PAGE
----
Encyclopedia of Operations Research and Management Science

2001 Edition
| Editors: Saul I. Gass, Carl M. Harris

Renewal processes

Reference work entry
DOI: https://doi.org/10.1007/1-4020-0611-X_880

A renewal process is a stochastic point process {N(t) = number of occurrences by time t} which describes the appearance of a sequence of instant random events where the times between occurrences (e.g., called interarrival times in queueing theory) are a sequence of independent and identically distributed (i.i.d.) random variables. It is common to write the interoccurrence distribution function as F(t) and its density (if it exists) as f(t), with expected value 1/μ. The Poisson process represents a particularly important renewal process in which the intervals between occurrences are identically exponentially distributed (Cox, 1960; Cox and Isham, 1980; Feller, 1966; Smith, 1955).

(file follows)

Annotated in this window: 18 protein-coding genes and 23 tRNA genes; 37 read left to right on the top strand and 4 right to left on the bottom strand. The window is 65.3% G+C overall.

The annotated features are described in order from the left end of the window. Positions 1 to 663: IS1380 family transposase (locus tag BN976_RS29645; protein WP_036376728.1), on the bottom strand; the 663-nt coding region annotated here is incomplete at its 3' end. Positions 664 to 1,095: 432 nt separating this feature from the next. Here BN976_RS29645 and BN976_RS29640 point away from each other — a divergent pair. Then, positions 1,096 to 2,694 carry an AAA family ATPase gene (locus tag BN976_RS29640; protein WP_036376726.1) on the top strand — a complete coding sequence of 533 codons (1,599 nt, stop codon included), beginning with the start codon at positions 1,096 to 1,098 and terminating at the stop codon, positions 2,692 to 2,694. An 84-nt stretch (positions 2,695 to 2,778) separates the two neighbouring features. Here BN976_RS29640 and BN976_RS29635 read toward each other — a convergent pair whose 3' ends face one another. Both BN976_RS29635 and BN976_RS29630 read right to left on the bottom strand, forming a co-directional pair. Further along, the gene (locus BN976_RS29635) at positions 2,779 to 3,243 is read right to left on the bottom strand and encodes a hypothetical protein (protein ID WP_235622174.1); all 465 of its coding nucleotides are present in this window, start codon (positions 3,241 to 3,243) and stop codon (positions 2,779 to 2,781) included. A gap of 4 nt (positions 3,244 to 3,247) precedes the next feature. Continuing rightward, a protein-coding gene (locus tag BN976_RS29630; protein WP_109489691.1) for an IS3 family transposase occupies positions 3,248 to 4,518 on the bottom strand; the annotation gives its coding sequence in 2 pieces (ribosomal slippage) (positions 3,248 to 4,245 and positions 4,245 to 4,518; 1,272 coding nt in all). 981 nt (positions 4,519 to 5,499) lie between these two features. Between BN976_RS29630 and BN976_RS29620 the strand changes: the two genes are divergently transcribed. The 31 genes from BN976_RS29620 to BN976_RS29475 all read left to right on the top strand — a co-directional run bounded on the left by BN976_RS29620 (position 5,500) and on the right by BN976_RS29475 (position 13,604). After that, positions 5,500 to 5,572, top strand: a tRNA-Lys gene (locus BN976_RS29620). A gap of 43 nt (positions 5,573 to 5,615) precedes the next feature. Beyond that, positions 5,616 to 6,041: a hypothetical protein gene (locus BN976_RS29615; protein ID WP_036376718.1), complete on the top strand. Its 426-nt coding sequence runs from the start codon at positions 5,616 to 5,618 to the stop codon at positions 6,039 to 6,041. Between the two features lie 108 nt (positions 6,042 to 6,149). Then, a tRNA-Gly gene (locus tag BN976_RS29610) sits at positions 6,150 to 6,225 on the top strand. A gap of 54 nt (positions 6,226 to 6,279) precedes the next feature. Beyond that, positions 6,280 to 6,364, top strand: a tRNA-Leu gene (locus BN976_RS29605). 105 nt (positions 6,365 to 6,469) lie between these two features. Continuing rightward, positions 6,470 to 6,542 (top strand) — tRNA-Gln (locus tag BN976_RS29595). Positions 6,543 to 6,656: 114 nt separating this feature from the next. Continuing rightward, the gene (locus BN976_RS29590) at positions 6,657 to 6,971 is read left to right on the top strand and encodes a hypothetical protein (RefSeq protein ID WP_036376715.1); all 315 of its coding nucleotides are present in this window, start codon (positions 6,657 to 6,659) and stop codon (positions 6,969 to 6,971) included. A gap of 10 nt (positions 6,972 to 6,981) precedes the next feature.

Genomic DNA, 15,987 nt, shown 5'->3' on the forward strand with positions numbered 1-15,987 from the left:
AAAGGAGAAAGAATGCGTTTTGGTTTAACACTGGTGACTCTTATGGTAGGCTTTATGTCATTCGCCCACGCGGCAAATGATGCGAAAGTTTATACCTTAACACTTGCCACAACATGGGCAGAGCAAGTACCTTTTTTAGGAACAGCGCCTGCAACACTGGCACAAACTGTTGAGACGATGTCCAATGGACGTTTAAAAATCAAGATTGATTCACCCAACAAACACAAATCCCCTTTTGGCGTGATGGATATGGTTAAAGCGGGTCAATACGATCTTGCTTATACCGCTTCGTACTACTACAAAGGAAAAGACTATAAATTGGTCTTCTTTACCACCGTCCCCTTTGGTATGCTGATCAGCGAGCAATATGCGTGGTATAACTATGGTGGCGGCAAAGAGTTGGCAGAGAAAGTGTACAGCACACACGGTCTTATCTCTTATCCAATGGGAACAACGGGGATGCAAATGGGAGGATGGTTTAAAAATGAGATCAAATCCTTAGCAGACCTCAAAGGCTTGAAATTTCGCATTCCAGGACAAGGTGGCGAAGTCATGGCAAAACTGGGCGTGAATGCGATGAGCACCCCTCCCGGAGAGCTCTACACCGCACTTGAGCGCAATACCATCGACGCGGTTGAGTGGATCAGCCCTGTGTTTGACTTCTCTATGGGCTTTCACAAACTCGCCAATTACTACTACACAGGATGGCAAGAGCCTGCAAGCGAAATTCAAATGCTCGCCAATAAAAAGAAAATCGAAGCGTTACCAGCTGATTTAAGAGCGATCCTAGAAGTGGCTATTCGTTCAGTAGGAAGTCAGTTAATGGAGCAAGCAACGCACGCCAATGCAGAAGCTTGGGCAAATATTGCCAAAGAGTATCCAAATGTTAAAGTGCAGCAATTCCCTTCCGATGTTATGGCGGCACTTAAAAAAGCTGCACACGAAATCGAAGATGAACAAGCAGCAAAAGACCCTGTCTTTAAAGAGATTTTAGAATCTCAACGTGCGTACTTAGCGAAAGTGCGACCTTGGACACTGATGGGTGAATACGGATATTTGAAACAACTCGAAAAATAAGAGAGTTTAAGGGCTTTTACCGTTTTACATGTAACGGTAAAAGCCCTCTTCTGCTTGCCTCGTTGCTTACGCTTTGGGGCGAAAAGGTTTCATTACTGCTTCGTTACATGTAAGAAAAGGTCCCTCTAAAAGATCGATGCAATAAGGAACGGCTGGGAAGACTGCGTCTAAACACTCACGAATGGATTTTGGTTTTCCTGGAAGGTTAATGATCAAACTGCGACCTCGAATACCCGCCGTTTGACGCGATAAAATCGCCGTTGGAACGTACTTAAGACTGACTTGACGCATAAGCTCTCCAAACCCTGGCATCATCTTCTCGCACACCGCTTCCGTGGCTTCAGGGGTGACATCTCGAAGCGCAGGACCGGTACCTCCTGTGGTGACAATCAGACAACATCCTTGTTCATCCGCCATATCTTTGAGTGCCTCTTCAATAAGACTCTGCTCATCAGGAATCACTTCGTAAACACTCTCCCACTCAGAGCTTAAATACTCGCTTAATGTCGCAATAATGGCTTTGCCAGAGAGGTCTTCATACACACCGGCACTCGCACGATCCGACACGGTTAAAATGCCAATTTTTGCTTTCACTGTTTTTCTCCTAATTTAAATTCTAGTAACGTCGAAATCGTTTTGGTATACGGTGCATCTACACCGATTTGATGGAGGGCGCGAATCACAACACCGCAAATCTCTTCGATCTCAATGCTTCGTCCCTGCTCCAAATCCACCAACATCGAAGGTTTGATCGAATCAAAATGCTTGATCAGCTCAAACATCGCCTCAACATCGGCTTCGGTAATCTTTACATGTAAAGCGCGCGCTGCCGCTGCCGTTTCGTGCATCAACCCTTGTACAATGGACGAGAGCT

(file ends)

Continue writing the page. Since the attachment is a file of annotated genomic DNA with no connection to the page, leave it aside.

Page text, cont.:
The so-called renewal equation for the process expectation (or renewal function) H(t) = Ev[N(t)], plays a fundamental role in all renewal problems:
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  1. [1]
    Cox, D.R. (1960). Renewal Theory, Methuen, New York.Google Scholar
  2. [2]
    Cox, D.R. and Isham, V. (1980). Point Processes, Chapman and Hall, New York.Google Scholar
  3. [3]
    Feller, W. (1966). Introduction to Probability Theory and Its Applications, vol. II, John Wiley, New York.Google Scholar
  4. [4]
    Smith, W.L. (1955). “Regenerative Stochastic Processes,” Proc. Royal Society, Ser. A, 232, 6–31. Google Scholar

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© Kluwer Academic Publishers 2001

Authors and Affiliations

  1. 1.QualcommSan DiegoUSA